Presidential elections in Kazakhstan

An early presidential election was held in Kazakhstan on 3 April. The winner was the incumbent since 1991, President Nursultan Nazarbayev; he received 95.5% of the vote with an almost 90% turnout. In the opinion of the OSCE’s observers, the election did not meet democratic standards (like all previous such elections in Kazakhstan). It did show the strength of both Nazarbayev himself and the pretence of democracy in Kazakhstan, while leaving open the question of who will succeed him.
In addition to Nazarbayev, three candidates loyal towards the ruling elite took part; in total they received 4.45% of the vote. The turnout of almost 90 percent demonstrates the efficiency of the state apparatus, and was the result of campaigning and pressure to participate in de facto uncontested elections; at the same time, it reveals the scale of the failure of the opposition’s calls to boycott the elections. The OSCE criticised the conduct of the elections, emphasising the improper nature of the campaign and indications of irregularities on the voting day itself.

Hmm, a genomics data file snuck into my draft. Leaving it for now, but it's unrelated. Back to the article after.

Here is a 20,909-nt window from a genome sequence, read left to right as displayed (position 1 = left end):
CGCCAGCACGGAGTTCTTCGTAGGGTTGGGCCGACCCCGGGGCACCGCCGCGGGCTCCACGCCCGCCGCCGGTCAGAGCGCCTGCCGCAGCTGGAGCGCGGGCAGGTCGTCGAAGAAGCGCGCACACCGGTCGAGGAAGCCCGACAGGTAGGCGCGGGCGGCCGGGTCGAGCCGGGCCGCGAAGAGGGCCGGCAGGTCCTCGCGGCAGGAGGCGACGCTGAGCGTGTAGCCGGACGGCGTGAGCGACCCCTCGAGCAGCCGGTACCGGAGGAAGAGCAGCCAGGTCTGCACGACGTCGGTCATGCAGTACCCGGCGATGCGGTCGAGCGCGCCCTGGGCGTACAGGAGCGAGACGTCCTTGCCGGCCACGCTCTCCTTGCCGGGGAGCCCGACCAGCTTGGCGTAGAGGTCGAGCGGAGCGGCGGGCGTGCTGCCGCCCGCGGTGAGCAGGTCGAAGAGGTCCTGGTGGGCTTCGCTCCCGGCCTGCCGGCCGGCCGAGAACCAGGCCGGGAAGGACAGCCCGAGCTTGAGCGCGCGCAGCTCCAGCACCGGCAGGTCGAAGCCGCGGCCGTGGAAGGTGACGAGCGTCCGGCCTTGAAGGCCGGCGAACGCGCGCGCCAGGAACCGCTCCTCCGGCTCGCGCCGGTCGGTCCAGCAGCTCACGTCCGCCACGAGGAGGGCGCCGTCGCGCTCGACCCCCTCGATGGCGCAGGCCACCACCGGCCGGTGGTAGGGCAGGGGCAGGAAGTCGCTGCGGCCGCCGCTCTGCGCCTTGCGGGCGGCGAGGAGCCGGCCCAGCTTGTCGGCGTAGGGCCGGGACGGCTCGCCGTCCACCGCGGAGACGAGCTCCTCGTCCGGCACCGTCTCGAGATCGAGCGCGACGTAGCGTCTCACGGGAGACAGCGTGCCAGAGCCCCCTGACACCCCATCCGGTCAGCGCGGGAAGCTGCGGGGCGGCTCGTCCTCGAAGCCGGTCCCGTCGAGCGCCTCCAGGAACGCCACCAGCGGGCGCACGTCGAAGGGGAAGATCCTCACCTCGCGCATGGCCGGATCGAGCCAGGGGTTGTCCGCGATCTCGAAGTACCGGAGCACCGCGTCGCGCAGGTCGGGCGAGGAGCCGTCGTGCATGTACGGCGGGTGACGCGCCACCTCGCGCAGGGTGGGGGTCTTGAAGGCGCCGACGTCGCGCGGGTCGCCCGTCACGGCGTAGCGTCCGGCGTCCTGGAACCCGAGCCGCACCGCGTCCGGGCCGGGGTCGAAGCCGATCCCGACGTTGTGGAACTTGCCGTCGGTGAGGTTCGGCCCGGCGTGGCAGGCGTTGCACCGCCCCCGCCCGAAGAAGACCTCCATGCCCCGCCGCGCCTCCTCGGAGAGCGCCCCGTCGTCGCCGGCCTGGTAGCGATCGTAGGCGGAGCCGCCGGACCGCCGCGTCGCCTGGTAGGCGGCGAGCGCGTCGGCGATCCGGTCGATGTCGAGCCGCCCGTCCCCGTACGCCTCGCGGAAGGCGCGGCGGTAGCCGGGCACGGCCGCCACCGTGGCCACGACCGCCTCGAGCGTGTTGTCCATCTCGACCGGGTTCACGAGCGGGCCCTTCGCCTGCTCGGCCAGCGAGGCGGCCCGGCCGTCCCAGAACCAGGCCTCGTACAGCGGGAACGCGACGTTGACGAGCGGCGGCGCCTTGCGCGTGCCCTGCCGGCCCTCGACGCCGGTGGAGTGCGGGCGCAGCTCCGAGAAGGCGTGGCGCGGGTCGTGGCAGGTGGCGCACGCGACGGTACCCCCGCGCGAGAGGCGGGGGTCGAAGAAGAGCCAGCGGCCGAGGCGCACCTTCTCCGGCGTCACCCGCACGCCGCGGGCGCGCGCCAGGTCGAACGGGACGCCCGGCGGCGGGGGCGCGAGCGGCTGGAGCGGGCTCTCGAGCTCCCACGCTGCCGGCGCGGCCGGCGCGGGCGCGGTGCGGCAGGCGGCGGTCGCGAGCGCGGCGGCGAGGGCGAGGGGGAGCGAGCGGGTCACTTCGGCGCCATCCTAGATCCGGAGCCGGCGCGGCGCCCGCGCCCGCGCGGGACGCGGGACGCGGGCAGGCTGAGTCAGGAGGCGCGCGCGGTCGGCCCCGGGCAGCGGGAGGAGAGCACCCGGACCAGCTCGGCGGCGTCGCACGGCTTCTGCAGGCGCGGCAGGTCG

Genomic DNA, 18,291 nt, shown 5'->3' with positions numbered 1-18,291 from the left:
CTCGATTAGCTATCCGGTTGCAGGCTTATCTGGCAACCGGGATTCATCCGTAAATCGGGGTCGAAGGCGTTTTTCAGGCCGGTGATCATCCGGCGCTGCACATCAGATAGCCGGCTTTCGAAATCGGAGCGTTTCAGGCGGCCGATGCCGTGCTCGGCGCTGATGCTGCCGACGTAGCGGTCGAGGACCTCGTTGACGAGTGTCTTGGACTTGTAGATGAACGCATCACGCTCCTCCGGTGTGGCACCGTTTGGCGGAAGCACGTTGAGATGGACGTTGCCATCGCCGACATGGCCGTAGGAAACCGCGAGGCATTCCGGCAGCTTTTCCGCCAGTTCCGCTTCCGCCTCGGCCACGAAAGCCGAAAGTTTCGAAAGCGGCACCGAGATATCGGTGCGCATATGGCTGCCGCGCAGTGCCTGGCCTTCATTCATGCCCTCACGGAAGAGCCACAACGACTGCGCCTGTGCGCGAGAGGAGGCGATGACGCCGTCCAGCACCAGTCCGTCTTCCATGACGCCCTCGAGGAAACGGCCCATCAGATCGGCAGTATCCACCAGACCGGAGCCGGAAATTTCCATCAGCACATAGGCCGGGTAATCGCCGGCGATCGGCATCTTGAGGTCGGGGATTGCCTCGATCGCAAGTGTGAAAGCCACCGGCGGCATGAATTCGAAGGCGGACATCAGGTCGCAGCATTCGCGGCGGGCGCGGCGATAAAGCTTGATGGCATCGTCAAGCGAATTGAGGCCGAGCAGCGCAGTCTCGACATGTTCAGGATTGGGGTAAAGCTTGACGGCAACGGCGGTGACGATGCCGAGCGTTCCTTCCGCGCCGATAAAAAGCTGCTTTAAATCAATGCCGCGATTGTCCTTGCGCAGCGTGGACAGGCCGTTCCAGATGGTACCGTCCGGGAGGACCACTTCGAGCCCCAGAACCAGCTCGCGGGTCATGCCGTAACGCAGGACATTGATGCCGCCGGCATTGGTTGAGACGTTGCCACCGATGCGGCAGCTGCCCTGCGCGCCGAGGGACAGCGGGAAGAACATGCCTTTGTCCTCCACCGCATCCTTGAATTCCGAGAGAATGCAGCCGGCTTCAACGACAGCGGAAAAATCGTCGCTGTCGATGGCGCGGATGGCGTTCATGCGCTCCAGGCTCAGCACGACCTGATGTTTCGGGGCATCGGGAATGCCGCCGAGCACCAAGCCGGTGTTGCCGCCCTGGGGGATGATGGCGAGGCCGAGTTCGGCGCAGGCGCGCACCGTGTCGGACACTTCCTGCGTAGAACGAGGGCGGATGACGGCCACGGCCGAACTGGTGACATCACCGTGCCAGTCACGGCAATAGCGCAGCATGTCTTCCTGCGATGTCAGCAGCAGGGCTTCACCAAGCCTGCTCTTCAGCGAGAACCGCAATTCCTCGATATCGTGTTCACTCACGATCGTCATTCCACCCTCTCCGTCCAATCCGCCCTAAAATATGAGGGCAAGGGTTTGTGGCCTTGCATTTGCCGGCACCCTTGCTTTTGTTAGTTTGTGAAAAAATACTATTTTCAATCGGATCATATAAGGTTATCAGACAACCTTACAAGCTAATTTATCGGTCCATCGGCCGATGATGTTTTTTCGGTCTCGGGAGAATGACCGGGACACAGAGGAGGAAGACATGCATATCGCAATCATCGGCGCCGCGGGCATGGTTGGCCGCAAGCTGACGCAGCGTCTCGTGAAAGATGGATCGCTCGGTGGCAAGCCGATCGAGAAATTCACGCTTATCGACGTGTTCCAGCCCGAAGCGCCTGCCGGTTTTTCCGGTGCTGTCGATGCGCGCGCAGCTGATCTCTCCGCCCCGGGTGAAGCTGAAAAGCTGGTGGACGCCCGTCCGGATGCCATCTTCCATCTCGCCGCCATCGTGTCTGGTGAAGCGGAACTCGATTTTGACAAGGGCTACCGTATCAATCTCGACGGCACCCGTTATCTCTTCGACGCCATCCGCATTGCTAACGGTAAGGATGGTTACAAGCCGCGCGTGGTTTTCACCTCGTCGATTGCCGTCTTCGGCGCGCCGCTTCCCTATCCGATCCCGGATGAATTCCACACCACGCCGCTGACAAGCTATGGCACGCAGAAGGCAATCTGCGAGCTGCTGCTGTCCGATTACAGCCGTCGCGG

The government has presented the election as an expression of support for the President’s current social policy. But in fact, it confirms that there is currently no alternative to Nazarbayev, and that the ruling camp has postponed the designation of any successor. At the same time, the conformism of the public and the strength of the state’s apparat indicate that the process of succession, which has once again been postponed, will not be based on democratic principles. <WOL>